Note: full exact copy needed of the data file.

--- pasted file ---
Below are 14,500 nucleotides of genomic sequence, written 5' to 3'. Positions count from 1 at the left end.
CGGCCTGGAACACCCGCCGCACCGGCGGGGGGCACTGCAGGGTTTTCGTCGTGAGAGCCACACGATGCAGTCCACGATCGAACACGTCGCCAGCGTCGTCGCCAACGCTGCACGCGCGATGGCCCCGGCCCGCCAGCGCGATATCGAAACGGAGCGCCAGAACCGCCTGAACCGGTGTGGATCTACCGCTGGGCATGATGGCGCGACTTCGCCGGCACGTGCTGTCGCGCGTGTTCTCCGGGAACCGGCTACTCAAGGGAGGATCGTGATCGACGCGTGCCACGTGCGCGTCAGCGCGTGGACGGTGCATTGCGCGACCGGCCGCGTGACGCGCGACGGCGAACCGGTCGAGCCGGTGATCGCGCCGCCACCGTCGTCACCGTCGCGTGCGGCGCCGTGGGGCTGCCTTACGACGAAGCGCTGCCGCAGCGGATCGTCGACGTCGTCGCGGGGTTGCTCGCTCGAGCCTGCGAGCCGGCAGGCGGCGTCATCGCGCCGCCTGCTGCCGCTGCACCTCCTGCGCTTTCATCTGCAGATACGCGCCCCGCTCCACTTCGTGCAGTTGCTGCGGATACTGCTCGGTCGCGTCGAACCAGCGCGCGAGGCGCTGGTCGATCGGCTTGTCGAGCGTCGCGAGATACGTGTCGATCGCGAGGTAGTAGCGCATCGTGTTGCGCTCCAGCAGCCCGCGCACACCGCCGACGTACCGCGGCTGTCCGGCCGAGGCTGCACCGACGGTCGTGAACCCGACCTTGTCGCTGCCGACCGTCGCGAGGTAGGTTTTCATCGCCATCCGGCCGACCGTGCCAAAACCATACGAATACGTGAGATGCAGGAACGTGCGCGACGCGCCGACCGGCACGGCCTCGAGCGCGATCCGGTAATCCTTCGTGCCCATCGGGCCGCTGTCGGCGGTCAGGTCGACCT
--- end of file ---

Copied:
Below are 14,500 nucleotides of genomic sequence, written 5' to 3'. Positions count from 1 at the left end.
CGGCCTGGAACACCCGCCGCACCGGCGGGGGGCACTGCAGGGTTTTCGTCGTGAGAGCCACACGATGCAGTCCACGATCGAACACGTCGCCAGCGTCGTCGCCAACGCTGCACGCGCGATGGCCCCGGCCCGCCAGCGCGATATCGAAACGGAGCGCCAGAACCGCCTGAACCGGTGTGGATCTACCGCTGGGCATGATGGCGCGACTTCGCCGGCACGTGCTGTCGCGCGTGTTCTCCGGGAACCGGCTACTCAAGGGAGGATCGTGATCGACGCGTGCCACGTGCGCGTCAGCGCGTGGACGGTGCATTGCGCGACCGGCCGCGTGACGCGCGACGGCGAACCGGTCGAGCCGGTGATCGCGCCGCCACCGTCGTCACCGTCGCGTGCGGCGCCGTGGGGCTGCCTTACGACGAAGCGCTGCCGCAGCGGATCGTCGACGTCGTCGCGGGGTTGCTCGCTCGAGCCTGCGAGCCGGCAGGCGGCGTCATCGCGCCGCCTGCTGCCGCTGCACCTCCTGCGCTTTCATCTGCAGATACGCGCCCCGCTCCACTTCGTGCAGTTGCTGCGGATACTGCTCGGTCGCGTCGAACCAGCGCGCGAGGCGCTGGTCGATCGGCTTGTCGAGCGTCGCGAGATACGTGTCGATCGCGAGGTAGTAGCGCATCGTGTTGCGCTCCAGCAGCCCGCGCACACCGCCGACGTACCGCGGCTGTCCGGCCGAGGCTGCACCGACGGTCGTGAACCCGACCTTGTCGCTGCCGACCGTCGCGAGGTAGGTTTTCATCGCCATCCGGCCGACCGTGCCAAAACCATACGAATACGTGAGATGCAGGAACGTGCGCGACGCGCCGACCGGCACGGCCTCGAGCGCGATCCGGTAATCCTTCGTGCCCATCGGGCCGCTGTCGGCGGTCAGGTCGACCT